Figuring out the seasons is one of the stranger adjustments I have had to make since moving here. At home, on the fair emerald isle, we all know Australians celebrate Christmas during the summer. We giggle at their stupidity for not knowing Christmas revolves around frost, mulled wine, fairy lights and a whole lot of hearty winter fare; all the while secretly wondering what it would be like to spend it on a sunny beach. This is all well known, so when Christmas rolled around I was prepared for the strangeness of it. It has been other things that have caught me off guard, such as eating hot-cross buns as the leaves are changing colour, sunshine on St. Patrick’s Day and now being given pumpkins in May. Where will it end?!

If Australia is the opposite to Ireland, then May is pretty much like October, right?

So once I had recovered from the shock of all this, I had to figure out what I was going to do with this May pumpkin. And I’m afraid I was very unoriginal, I opted for risotto and pumpkin pie. And here is my rational: pumpkin risotto is all kinds of yum, so that’s pretty much a no brainer; and I’ve never actually tasted pumpkin pie before, so while it might seem unoriginal to some, it’s totally left of field for me.

So that was the menu planned, all that was left to do was crack open the gourd and a bottle of red, cook and enjoy on a (very warm) Sydney autumn evening.

Pumpkin and rosemary risotto

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Little miss figgy

I love figs. Yummie, sticky, foreign bundles of goodness. The operative word there being: foreign. Growing up on the oh-so-tropical island of Ireland figs weren’t exactly ten a penny. Unless of course you count the dried or fig-rolled varieties, which don’t really taste the same. Instead, these were slightly strange looking yokes found only on Mediterranean summer holidays and in racy short stories by Enda O’Brien.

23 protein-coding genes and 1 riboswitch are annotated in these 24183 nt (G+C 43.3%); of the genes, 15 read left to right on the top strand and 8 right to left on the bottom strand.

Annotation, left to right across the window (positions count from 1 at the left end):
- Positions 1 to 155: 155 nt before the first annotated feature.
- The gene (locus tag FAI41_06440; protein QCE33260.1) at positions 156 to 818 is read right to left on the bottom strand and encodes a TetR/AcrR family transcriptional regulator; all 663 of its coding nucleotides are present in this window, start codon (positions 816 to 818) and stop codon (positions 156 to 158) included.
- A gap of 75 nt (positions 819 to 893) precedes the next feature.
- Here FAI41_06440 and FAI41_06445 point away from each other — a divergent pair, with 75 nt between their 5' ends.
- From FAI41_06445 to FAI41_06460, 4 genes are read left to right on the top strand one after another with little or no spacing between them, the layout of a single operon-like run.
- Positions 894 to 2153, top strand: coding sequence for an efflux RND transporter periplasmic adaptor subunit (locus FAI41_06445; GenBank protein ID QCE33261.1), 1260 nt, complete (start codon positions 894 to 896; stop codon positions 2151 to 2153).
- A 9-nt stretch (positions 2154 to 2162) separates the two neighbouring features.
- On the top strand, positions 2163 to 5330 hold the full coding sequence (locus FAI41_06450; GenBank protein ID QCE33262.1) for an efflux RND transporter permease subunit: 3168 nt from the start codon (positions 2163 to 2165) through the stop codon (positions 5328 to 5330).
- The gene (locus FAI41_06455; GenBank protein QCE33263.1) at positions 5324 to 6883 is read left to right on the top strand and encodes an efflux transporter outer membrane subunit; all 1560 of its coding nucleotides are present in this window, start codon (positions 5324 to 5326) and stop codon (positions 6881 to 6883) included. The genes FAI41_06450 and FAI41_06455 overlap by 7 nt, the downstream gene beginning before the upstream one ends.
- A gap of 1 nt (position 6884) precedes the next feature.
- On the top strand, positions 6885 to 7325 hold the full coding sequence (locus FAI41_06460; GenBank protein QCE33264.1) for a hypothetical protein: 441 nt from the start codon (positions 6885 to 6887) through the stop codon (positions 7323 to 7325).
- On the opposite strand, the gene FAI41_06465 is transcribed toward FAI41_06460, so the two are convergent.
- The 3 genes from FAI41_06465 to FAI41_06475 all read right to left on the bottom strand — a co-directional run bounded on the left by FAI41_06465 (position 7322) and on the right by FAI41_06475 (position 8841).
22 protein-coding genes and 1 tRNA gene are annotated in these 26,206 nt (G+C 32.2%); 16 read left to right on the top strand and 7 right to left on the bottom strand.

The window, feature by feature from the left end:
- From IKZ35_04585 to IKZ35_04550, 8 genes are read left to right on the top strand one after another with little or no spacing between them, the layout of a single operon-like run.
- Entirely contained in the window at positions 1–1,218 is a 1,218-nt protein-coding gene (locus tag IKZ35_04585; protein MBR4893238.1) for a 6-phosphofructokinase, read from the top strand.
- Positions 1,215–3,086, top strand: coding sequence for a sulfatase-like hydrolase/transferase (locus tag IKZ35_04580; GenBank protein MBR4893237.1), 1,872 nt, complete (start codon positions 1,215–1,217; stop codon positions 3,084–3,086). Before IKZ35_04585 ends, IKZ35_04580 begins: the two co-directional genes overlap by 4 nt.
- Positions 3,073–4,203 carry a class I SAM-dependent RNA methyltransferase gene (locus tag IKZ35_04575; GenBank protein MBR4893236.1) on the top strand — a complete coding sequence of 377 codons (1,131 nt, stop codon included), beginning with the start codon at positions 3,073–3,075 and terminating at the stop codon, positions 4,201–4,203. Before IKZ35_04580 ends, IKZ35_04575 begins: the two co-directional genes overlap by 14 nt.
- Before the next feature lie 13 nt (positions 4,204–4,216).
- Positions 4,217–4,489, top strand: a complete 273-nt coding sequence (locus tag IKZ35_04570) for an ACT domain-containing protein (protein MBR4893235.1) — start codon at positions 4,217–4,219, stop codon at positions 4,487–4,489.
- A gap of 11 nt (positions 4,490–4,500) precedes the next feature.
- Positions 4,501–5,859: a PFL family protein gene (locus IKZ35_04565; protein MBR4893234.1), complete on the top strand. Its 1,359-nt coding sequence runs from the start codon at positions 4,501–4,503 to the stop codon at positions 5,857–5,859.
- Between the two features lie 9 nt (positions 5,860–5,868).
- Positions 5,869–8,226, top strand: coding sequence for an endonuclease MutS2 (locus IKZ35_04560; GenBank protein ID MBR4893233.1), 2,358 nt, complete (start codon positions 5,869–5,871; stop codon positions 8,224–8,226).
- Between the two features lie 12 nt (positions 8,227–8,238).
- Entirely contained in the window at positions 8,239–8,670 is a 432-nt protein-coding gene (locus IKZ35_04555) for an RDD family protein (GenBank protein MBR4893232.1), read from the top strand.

So a few days ago when I was walking past my (now) local fruit shop in Sydney and spotted a whole tray of these little parcels of yum, I just had to get some. Once I got them home though I will admit, I was a little stumped about what to actually do with them. Enter the Avoca Salads book and an idea was born (or borrowed).

As ever, I didn’t quite stick to the recipe. I tried to grill the figs to caramelise them and make them that little bit sweeter. I had this idea that they would get lovely griddle pan scorch marks on them and look really cool. They didn’t. But they did caramelise slightly and I served them still a little warm. I think it worked, The Fella certainly didn’t complain.

Fig, goat’s cheese and pine nuts salad

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Put the lime in the coconut

Back at home I’ll quite happily have soup for dinner from Monday through to Thursday, especially during the winter. It’s so quick and filling and warm and healthy (kind of) and all-round delicious. And it can generally be made from whatever you have in the fridge, making it super cheap. Could there be a better combination of things for a midweek supper? But here in the Land of Oz soup just doesn’t suit the climate. That was until I was flicking through the lovely Rachel Allen’s Favourite Food at Home book and came across a recipe for coconut, pak choi and basil broth. It sounded pretty yummy.

This Asian inspired soup is perfect for the Australian climate. It’s fresh, hot, sour and very light. I have adapted it slightly, throwing in some red pepper (or capsicum – look at me getting down with the lingo!) and vermicelli noodles just to make it a bit more substantial for a hungry supper. Otherwise The Fella would only complain loudly that I was trying to starve him.

Coconut, pak choi and basil broth

Chopsticks + noodle soup = big giant mess.